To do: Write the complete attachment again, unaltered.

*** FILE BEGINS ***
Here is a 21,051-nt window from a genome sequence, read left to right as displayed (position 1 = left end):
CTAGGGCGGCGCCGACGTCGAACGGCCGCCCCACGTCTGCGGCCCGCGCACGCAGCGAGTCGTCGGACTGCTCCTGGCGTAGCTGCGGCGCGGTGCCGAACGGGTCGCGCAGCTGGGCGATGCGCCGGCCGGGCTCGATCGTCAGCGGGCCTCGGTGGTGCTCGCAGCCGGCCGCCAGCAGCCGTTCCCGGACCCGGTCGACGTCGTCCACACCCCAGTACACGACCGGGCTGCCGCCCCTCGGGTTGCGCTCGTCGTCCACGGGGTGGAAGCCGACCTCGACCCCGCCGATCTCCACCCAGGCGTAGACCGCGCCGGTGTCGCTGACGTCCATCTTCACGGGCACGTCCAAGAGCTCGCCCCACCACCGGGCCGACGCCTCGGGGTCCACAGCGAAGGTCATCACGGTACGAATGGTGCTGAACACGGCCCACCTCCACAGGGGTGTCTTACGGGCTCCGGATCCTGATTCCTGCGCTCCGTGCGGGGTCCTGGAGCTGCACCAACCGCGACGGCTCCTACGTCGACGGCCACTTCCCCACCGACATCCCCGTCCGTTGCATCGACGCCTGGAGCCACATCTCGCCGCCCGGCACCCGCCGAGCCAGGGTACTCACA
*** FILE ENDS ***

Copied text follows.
Here is a 21,051-nt window from a genome sequence, read left to right as displayed (position 1 = left end):
CTAGGGCGGCGCCGACGTCGAACGGCCGCCCCACGTCTGCGGCCCGCGCACGCAGCGAGTCGTCGGACTGCTCCTGGCGTAGCTGCGGCGCGGTGCCGAACGGGTCGCGCAGCTGGGCGATGCGCCGGCCGGGCTCGATCGTCAGCGGGCCTCGGTGGTGCTCGCAGCCGGCCGCCAGCAGCCGTTCCCGGACCCGGTCGACGTCGTCCACACCCCAGTACACGACCGGGCTGCCGCCCCTCGGGTTGCGCTCGTCGTCCACGGGGTGGAAGCCGACCTCGACCCCGCCGATCTCCACCCAGGCGTAGACCGCGCCGGTGTCGCTGACGTCCATCTTCACGGGCACGTCCAAGAGCTCGCCCCACCACCGGGCCGACGCCTCGGGGTCCACAGCGAAGGTCATCACGGTACGAATGGTGCTGAACACGGCCCACCTCCACAGGGGTGTCTTACGGGCTCCGGATCCTGATTCCTGCGCTCCGTGCGGGGTCCTGGAGCTGCACCAACCGCGACGGCTCCTACGTCGACGGCCACTTCCCCACCGACATCCCCGTCCGTTGCATCGACGCCTGGAGCCACATCTCGCCGCCCGGCACCCGCCGAGCCAGGGTACTCACA